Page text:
Pubdate: Sat, 15 Jul 2017
Source: Baltimore Sun (MD)
Copyright: 2017 The Baltimore Sun Company
Author: Emily Chappell


After a year of having an opioid antidote in middle and high schools
in Carroll County, a new state law requires that the medicine be
available at the elementary school level, too.

The Start Talking Maryland Act, which lays out now-required opioid
education at least once at all schooling levels, also requires all
schools to carry naloxone, the opioid overdose antidote.

Filipa Gomes, supervisor of Health Services for Carroll County Public
Schools, said in addition to the extra naloxone, Carroll County Public
Schools staff are training more people how to administer the antidote.

Gomes said in the time naloxone has been in Carroll County schools,
they haven't had to use it. But it's still important to have the
antidote on hand, she said, especially "given what's happening in the
entire country."

In the first six months of 2017, Carroll County saw 253 nonfatal
overdoses from drugs or alcohol, according to information from the
Carroll County Sheriff's Office. There were 135 nonfatal overdoses
from heroin in that time period. Carroll law enforcement and health
officials have said that the availability and use of naloxone has
probably helped in keeping many of those nonfatal overdoses from
becoming fatal overdoses.

There is not much concern about the elementary school-age group of
students overdosing on heroin or prescription opioids, Gomes said, but
school officials also have to consider adults who may be in their
building for an event, for example.

"It's just better to be prepared," Gomes said. "It doesn't hurt to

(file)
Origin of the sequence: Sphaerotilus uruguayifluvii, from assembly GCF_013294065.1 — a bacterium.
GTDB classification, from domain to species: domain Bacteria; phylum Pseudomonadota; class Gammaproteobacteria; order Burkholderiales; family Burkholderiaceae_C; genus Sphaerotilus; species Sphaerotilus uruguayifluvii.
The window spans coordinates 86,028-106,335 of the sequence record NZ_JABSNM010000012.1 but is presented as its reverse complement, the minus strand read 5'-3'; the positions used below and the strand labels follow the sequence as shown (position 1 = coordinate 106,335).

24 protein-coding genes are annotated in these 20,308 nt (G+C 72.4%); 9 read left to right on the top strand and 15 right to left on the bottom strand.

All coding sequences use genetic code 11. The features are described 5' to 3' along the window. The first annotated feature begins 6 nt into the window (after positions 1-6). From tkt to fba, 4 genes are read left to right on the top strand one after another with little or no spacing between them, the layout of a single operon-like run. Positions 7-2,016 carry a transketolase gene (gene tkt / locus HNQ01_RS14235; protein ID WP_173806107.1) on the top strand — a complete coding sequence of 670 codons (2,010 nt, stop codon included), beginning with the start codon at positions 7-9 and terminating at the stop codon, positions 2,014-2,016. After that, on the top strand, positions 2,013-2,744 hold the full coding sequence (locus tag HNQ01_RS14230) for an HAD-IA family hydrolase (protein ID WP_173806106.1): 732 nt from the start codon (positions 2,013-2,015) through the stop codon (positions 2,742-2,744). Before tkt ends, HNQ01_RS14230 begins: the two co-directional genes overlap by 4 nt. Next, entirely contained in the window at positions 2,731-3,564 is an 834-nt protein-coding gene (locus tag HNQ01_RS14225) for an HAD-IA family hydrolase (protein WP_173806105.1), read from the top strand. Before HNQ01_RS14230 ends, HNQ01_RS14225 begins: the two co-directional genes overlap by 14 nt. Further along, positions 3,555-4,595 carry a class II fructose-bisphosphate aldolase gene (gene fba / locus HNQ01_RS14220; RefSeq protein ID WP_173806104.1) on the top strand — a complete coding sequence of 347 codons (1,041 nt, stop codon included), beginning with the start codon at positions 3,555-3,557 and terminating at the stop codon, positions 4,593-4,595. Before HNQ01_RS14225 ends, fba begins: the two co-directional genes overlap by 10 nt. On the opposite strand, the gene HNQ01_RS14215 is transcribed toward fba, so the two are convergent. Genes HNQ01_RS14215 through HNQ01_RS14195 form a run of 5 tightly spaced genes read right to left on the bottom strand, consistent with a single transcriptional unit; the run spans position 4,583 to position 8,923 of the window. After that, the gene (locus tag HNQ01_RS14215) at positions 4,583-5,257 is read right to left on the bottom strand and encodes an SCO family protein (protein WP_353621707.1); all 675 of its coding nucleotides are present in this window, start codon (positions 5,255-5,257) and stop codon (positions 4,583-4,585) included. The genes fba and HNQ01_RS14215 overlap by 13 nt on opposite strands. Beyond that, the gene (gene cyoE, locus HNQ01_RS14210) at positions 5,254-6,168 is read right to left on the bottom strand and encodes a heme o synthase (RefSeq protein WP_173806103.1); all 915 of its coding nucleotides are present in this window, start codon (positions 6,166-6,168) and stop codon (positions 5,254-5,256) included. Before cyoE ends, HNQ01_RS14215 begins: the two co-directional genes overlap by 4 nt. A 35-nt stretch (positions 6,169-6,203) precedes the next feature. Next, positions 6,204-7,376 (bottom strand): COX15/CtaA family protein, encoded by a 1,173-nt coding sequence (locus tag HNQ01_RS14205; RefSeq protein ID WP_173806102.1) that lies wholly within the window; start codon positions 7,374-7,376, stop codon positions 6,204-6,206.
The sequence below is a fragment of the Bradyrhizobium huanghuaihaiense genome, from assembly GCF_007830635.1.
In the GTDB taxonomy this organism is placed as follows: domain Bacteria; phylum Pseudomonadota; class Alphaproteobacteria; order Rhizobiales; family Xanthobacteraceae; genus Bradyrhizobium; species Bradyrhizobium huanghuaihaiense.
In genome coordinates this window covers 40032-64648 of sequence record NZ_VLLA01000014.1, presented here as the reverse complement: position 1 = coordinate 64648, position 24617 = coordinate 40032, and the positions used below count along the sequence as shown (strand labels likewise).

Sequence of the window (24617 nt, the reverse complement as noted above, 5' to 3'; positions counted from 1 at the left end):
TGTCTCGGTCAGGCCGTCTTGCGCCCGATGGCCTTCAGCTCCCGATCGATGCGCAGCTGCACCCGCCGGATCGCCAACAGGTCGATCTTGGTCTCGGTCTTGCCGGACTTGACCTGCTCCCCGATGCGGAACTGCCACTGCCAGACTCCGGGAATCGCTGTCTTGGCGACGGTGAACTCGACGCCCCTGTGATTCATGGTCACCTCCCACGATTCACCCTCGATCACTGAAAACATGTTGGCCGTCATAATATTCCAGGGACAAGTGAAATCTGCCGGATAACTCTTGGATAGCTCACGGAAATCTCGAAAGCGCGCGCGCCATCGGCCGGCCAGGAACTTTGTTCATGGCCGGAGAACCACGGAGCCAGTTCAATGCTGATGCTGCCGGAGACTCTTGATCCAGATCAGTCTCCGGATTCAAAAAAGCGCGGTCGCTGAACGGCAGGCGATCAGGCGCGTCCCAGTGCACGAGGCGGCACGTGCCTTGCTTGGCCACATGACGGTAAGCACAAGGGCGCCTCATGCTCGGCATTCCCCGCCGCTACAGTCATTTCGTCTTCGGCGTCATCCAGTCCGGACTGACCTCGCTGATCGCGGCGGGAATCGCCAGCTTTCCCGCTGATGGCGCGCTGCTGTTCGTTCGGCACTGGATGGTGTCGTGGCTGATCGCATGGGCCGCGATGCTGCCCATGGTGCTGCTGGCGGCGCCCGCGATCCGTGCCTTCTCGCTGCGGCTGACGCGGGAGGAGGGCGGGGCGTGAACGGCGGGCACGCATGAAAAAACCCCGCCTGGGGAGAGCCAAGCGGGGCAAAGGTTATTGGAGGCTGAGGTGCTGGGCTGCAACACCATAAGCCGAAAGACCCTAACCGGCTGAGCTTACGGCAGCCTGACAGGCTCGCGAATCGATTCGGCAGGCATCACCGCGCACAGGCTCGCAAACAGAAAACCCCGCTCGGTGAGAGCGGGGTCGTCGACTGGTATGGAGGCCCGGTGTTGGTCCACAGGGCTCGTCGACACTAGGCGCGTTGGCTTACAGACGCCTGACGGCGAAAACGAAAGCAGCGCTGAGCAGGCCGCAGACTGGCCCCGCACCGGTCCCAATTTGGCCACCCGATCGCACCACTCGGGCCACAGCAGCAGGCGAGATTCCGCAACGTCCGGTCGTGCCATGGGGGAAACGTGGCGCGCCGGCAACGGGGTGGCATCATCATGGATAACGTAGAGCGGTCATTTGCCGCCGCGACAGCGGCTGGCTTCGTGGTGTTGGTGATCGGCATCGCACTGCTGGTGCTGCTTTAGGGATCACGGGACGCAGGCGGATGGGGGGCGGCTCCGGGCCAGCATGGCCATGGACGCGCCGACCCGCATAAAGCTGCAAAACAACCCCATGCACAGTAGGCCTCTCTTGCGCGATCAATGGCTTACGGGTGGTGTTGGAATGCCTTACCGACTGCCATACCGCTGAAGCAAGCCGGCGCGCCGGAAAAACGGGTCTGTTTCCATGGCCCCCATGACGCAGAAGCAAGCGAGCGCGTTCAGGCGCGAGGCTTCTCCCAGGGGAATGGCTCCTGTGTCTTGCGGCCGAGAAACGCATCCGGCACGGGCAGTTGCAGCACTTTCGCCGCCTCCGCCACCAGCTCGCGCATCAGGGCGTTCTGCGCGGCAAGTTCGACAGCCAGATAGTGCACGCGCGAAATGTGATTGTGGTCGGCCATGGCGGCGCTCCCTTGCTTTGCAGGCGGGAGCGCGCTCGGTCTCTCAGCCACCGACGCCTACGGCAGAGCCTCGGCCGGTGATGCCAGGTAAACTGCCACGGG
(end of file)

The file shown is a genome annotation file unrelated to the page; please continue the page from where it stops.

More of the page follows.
have it available in the elementary schools."

The naloxone supply the schools have on hand eventually expires. And
because it isn't being used there, Cathy Baker, a deputy director with
the Carroll County Health Department, said a rotation system is being

Year-over-year atalities increase from 16 to 25; nonfatal overdoses
increase by nearly 100 (Jon Kelvey)

There's been discussion about keeping the naloxone in the schools for
a certain amount of time, and as the supply approaches expiration,
getting it into the rotation with law enforcement where it will be
quickly used, she said. While this hasn't yet been implemented, Baker
said that scenario is a likely solution to prevent wasting the antidote.

At Wednesday night's Board of Education meeting, Gomes told the school
board that CCPS gets the naloxone kits from the Health Department at a
cost of about $75. If the school system cannot get kits from the
Health Department, the cost would skyrocket to about $3,200, she said.

Currently, school nurses are trained to use naloxone in the instance
of an overdose on CCPS property. Each school also has trained
personnel who can cover for the nurse while he or she is at lunch or
otherwise unavailable.

There was talk when the antidote first made its way into the schools
of having athletic trainers learn how to use naloxone, though that
didn't happen in the first year. This year, however, athletic trainers
at the seven county high schools will all be trained in how to
administer naloxone, Gomes said.

Also, principals and assistant principals will be trained in how to
use the overdose antidote.

"As a backup plan we'll include administration," Gomes said.
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